Ask Mr Brain...all will be explained

PUBLISHED : Monday, 31 January, 2000, 12:00am
UPDATED : Monday, 31 January, 2000, 12:00am

Is it true that it will get warmer when it snows? Snow does not cause the warmth, it is the warmth that causes the snow. The atmosphere needs to warm up (relatively speaking) before snow can start to fall. During very cold weather, the capacity of the air to hold moisture is greatly reduced. The water vapour that remains is deposited as frost. At the same time, evaporation is reduced, leaving air humidity very low. Snow cannot form in these conditions.

Warmer air can hold more moisture before saturation point is reached and the water vapour begins to condense out. So when warmer air moves into cooler areas, not only do we feel the increase in temperature but the excess vapour precipitates as snow.

Why do batteries run down faster in cold weather? Electric current is produced by a battery when a connection is made between the positive and negative terminals of a piece of electrical equipment. The current is the result of a chemical reaction in the battery, and such reactions proceed more slowly at low temperatures.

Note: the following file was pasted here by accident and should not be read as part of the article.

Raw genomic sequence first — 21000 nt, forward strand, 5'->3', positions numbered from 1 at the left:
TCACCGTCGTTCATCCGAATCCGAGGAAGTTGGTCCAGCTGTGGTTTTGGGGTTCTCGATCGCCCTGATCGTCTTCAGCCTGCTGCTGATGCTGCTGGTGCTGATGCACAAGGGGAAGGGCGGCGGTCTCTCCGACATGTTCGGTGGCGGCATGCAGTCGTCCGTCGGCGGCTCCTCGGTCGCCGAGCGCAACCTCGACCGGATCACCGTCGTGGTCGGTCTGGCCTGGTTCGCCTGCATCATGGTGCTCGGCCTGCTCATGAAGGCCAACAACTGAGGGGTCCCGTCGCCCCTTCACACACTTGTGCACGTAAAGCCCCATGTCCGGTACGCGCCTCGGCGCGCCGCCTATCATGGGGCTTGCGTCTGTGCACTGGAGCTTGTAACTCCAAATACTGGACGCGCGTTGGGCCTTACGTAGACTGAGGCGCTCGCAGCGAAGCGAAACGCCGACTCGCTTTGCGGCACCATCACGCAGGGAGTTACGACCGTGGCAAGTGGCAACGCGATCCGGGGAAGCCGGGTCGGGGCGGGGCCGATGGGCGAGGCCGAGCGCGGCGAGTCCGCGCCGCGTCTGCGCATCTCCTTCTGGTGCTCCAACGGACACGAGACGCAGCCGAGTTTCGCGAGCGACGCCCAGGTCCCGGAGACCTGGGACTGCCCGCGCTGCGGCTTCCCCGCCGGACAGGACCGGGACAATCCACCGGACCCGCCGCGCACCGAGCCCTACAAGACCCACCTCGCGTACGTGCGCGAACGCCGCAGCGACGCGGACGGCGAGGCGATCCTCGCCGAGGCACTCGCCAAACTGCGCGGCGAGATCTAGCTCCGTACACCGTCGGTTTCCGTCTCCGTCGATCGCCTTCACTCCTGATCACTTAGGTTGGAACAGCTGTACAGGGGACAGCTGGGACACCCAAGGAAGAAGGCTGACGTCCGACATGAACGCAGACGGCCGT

If a battery is used at a low temperature, less current is produced than at a higher temperature. So batteries more quickly reach the point at which they cannot deliver enough current. If the battery were exposed to a higher temperature again, it would usually operate without any problems.

Why do hammerhead sharks have such strange heads? The reason for this is unknown, but several suggestions have been put forward as to why hammerhead sharks and their cousins, the bonnetheads, have evolved in this way. It is possible that the 'wings' that jut out on either side of the shark's head to create the hammer shape act as hydrofoils, aiding its movement and adding extra lift. This enables the shark to bank and make vertical movements more quickly.

Secondly, the eyes of a hammerhead are at either ends of these wings and this could enhance the shark's binocular vision, allowing it to judge distance more accurately.

There are also reports that hammerhead sharks use their heads to 'hammer' and pin down stingrays, their favourite food.